What is anal canal cancer?

The anal canal is the lowermost portion of the gastrointestinal tract, a short tube connecting the rectum to the external skin, through which stool leaves the body. It is usually around 3 to 4 cm in length and is an area of transition from the mucosa of the rectum to the anus and skin of the perianal area. It has an important function in defaecation and maintaining faecal continence. It is richly supplied by blood vessels and nerves and is usually in the collapsed position due to the contraction of the internal and external anal sphincters (muscles). Any malignancy arising in the anal canal is called an anal canal cancer.

How does anal canal cancer start?

Anal canal cancer starts when mutations in the cells of the anal canal lining turn normal cells into those with a capacity for uncontrolled multiplication. Initially, there is a pre-cancerous stage in which the tumour has not yet invaded the basement membrane of the lining epithelium. This is called Anal intraepithelial neoplasia (AIN). If not treated at this stage, they progress to become frank cancers, i.e. anal canal carcinomas. Most (80%) of anal canal cancers are squamous cell carcinomas, i.e. they are derived from the skin cells. Other rare anal canal neoplasms include adenocarcinoma, neuroendocrine tumours, malignant melanoma, lymphomas, and various mesenchymal tumours. If left neglected, as is seen in many Indian patients, the tumour then slowly increases in size and can involve the lower part of the rectum or protrude through the anus and involve the skin around the anus. It can also extend through the wall of the anal canal (destroying the internal and external anal sphincters in the process) and involve adjacent structures such as the vagina or prostate, bladder as well as lymph nodes in the groin or pelvis. It may also spread through the bloodstream to the liver, lungs, or other organs.

Can anal canal cancer be cured?

If detected in early stages, anal canal cancer can be cured with appropriate treatment, mostly combined treatment with radiation and chemotherapy.

What is the most common type of anal canal cancer?

Most (80%) of anal canal cancers are squamous cell carcinomas. Anal canal cancers are commonly caused by infection by the Human Papilloma Virus (HPV)- almost >85% of patients have HPV-positive tumours.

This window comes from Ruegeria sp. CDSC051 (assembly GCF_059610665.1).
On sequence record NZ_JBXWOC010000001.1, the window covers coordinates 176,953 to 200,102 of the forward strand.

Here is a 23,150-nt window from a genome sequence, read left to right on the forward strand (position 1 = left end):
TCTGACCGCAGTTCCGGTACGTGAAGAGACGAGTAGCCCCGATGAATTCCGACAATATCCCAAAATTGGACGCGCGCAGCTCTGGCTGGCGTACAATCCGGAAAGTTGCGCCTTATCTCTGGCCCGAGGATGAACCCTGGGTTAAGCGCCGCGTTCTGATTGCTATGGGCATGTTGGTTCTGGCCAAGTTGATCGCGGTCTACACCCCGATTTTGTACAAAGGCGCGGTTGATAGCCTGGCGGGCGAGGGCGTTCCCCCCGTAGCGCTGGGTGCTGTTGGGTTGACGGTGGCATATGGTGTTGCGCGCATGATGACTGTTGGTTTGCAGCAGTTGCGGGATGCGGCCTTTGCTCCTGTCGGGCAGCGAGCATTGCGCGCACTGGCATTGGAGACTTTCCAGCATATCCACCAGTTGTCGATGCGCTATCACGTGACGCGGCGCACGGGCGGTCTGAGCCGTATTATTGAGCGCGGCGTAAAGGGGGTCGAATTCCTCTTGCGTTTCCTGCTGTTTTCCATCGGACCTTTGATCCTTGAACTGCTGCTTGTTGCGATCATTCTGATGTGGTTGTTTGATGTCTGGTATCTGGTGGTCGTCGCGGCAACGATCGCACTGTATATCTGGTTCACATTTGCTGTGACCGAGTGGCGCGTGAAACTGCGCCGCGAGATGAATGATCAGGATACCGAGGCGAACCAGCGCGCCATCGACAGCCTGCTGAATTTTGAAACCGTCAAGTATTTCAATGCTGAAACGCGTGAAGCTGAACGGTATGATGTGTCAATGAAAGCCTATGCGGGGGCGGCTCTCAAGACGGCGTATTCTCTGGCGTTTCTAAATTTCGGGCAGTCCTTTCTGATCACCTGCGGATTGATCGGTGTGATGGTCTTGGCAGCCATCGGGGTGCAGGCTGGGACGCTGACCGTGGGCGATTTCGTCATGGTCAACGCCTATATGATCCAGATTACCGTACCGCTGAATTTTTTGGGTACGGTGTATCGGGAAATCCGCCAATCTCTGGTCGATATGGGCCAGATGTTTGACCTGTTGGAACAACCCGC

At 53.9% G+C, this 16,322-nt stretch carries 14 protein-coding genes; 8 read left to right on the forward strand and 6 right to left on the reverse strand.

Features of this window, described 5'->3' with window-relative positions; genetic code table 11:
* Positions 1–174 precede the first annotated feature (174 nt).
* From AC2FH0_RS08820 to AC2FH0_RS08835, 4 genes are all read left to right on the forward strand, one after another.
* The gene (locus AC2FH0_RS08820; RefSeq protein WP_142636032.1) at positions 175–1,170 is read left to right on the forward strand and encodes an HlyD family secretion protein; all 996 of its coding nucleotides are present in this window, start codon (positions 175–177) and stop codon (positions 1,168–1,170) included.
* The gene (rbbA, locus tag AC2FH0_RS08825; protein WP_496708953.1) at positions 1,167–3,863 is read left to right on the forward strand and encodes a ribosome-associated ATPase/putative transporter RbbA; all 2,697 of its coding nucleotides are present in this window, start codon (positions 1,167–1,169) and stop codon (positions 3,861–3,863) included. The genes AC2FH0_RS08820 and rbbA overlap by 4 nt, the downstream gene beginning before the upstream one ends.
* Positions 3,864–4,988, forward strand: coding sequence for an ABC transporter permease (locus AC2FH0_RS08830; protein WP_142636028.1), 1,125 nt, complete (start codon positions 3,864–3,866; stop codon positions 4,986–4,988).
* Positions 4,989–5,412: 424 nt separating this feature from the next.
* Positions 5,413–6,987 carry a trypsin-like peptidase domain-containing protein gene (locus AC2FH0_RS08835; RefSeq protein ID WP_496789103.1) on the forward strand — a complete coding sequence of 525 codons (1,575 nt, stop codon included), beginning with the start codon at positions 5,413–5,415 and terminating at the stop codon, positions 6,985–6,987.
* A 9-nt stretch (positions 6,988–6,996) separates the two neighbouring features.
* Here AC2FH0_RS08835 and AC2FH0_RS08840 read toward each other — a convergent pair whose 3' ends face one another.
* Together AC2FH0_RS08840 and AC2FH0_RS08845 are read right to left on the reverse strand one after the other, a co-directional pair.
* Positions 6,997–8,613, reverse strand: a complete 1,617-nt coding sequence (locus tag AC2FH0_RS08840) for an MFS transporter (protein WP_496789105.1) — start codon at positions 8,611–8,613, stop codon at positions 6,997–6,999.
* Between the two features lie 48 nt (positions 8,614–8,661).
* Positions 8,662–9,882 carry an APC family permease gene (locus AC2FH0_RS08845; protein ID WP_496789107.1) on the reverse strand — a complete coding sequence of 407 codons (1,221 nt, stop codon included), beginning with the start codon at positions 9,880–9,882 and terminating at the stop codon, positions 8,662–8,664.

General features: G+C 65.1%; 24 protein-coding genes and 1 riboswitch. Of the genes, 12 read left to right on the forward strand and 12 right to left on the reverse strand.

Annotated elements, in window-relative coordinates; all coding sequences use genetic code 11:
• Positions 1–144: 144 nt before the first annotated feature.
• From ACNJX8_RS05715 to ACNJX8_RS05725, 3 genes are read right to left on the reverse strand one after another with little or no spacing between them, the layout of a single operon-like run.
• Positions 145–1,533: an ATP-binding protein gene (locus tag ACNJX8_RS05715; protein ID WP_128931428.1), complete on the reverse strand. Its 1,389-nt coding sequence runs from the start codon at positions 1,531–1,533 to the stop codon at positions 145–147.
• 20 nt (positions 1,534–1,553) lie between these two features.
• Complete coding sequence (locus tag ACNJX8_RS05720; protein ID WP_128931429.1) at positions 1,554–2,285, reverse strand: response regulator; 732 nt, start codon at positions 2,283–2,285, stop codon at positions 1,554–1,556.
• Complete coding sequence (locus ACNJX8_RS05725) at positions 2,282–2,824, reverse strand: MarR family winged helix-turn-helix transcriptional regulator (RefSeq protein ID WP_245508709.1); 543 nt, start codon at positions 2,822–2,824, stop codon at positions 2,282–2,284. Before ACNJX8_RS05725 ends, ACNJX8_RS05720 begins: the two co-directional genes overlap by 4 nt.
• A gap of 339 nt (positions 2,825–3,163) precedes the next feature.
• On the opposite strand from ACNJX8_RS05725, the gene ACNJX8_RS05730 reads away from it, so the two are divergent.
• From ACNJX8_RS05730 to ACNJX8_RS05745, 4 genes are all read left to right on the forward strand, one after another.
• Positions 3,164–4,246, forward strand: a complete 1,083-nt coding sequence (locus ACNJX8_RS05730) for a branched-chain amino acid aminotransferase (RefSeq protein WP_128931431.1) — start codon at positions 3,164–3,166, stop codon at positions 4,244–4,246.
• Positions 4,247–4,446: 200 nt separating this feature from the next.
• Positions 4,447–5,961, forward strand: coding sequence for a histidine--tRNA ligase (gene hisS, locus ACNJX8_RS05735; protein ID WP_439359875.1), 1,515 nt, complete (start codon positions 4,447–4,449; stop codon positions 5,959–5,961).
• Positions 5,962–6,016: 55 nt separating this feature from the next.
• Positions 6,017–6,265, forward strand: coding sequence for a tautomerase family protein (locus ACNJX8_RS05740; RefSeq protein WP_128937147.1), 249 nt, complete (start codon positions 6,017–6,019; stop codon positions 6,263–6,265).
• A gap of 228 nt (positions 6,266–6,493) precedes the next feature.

Symptoms (early-stage and end-stage)


Symptoms of anal canal cancer commonly include:

  • Bleeding from the anus
  • A mass protruding from the anus
  • Pain in the area of the anus
  • Anal itching
  • Lumps in the groin (due to spread to lymph nodes in the region)
  • Inability to control the passage of stools (Faecal incontinence)

Some of these symptoms may be confused with symptoms of hemorrhoids/piles and maybe neglected for long before the patient seeks appropriate medical management.

Risk Factors

Several factors have been found to increase the risk of anal cancer, including:

  • Older age. Most cases of anal cancer occur in people age 50 and older.
  • Many sexual partners. People who have many sexual partners over their lifetimes have a greater risk of anal cancer
  • Anal sex. People who engage in anal sex have an increased risk of anal cancer.
  • Smoking. Smoking cigarettes may increase the risk of anal cancer.
  • History of cancer. Those who have had cancer of the cervix, vulva or vagina have an increased risk of anal cancer.
  • Human papillomavirus (HPV). HPV infection increases your risk of several cancers, including anal cancer and cervical cancer. HPV infection is a sexually transmitted infection that can also cause genital warts.
  • Drugs or conditions that suppress your immune system. People who take drugs to suppress their immune systems (immunosuppressive drugs), including people who have received organ transplants, may have an increased risk of anal cancer. HIV — the virus that causes AIDS — suppresses the immune system and increases the risk of anal cancer.

What type of food causes anal canal cancer?

No particular type of food has been shown to increase the risk of anal canal cancer.

To reduce your risk of anal cancer:

  • Practice safe sex: Practicing safe sex may help prevent HPV and HIV, two sexually transmitted viruses that may increase your risk of anal cancer. If you choose to have anal sex, use condoms.
  • Get vaccinated against HPV. A vaccine to protect against HPV infection is available. It's recommended for adolescents, including both boys and girls, but maybe given to adults, too.
  • Stop smoking. Smoking increases your risk of anal cancer. Don't start smoking. Stop if you currently smoke.


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